Heceta Head Lighthouse

Sin and the Art
of Motorcycle Maintenance

Heceta Head Lighthouse
Heceta Head Lighthouse, Oregon

A heavy overcast cloaked the Oregon coast the next morning, the kind of dreary Pacific Northwest weather most people dread. 

It was great because it made it easier to admire the Fresnel lens on the Heceta Head Lighthouse

Most working lighthouses these days use strobe lights which merely flash.  The light in a Fresnel lense rotates and projects a focused beam. 

Heceta Head Lighthouse
Detail of Fresnel lens, visible for
21 miles.  Click for wallpaper.

Some Fresnel lenses are displayed in museums but Heceta Head may be one of the few remaining Fresnel lenses in operation.  On a vacation in Oregon many years ago, we climbed the lighthouse and saw it close up.

Stopping at a Motel 6 in Eureka, California for the night, I did what would be my last load of laundry for the trip at a neighborhood Laundromat while I ate leftover breakfast and lunch out of my saddlebag in the parking lot.  Hey, it was good!  In spite of eating well and all the wrong foods, I lost eight pounds on this trip.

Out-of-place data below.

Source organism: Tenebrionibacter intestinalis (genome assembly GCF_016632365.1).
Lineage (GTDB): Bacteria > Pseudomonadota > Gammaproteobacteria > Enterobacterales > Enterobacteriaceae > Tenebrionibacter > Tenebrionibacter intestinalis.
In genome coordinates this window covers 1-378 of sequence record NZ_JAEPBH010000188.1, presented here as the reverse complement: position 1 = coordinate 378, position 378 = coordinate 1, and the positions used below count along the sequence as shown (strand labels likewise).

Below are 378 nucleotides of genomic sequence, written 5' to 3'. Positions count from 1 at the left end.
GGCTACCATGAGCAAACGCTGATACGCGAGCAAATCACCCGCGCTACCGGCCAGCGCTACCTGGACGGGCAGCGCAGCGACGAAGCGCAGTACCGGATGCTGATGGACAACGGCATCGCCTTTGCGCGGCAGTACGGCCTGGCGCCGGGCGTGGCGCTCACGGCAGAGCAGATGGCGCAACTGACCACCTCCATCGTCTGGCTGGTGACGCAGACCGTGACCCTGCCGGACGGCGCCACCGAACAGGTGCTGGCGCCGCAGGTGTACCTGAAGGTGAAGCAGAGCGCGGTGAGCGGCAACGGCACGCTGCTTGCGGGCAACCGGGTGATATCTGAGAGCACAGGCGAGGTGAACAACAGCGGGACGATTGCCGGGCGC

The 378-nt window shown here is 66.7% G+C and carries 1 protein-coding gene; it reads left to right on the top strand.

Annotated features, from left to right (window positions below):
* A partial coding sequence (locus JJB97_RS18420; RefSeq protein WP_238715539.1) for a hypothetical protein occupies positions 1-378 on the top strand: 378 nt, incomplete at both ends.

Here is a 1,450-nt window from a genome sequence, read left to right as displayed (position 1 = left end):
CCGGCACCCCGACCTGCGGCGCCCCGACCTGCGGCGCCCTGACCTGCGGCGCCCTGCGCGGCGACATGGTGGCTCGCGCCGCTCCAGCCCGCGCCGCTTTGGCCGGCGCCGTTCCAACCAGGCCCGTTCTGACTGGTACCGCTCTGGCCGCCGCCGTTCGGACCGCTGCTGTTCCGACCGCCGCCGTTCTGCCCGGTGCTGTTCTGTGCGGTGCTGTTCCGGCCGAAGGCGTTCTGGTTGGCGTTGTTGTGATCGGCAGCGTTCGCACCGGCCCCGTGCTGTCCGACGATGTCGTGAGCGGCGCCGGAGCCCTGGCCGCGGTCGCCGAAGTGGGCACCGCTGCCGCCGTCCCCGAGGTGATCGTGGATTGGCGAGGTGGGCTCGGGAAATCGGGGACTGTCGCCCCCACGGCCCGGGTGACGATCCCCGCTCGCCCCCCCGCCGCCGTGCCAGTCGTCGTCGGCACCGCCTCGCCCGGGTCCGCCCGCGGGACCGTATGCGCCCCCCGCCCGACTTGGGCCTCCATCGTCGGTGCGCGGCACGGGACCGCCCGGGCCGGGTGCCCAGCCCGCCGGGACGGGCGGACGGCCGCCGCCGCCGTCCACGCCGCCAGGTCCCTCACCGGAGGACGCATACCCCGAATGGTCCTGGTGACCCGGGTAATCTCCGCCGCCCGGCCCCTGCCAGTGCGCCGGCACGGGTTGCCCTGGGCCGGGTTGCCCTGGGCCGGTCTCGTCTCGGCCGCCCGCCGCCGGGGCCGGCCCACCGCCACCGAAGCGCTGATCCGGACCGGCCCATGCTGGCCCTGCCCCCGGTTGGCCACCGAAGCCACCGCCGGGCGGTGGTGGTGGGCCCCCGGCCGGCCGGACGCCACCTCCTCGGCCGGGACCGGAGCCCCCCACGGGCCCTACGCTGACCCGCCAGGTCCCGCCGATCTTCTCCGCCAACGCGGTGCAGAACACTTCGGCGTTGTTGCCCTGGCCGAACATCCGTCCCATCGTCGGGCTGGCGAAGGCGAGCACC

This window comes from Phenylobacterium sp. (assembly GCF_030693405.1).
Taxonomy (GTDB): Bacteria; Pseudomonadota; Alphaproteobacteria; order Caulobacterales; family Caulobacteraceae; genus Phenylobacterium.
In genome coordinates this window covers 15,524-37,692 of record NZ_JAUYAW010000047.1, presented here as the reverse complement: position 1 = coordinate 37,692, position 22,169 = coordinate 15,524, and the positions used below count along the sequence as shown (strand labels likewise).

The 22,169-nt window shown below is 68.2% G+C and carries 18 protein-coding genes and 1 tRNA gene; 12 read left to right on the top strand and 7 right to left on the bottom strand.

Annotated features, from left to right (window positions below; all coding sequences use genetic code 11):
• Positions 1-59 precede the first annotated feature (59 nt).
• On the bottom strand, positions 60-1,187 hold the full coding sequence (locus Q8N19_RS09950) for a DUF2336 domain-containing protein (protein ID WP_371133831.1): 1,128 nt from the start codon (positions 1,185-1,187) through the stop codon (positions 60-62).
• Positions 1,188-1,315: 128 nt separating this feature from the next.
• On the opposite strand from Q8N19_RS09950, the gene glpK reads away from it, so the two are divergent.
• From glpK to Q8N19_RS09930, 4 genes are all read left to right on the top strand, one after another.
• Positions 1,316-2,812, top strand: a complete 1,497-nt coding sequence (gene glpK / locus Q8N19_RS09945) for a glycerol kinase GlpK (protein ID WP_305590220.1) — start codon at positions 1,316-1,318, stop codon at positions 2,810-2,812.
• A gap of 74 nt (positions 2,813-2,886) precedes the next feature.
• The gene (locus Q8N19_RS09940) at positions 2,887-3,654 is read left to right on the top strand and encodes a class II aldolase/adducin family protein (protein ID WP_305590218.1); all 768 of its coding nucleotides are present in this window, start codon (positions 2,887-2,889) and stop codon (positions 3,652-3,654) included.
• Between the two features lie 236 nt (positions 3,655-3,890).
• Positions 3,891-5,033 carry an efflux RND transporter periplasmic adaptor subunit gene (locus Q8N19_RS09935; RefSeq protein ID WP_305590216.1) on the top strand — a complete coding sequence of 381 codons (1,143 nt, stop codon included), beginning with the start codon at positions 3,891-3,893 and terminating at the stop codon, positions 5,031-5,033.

When I got back to the motel, using my mini-Maglite, I checked my battery and discovered as I feared, that the battery fluid was so low as not to be visible through the inspection ports.  Tipping over twice must have drained battery fluid out the battery vent hose.  I rode to a drugstore and bought a gallon of distilled water and a medicine dropper, pulled the seat off and then could see the plates were not even covered. 

While I was working a couple from Denmark walked up, offered to help and started talking motorcycles.  Turned out he had a sportbike back home, but knew all about V-Maxes.  When I ride alone, all sorts of people will stop, walk over and talk to me.  It took a long time in the dark, juggling flashlight, dropper and holding electrical stuff out of the way, but I wanted to get it done.  Tomorrow would be a full day of the greatest riding of my life...

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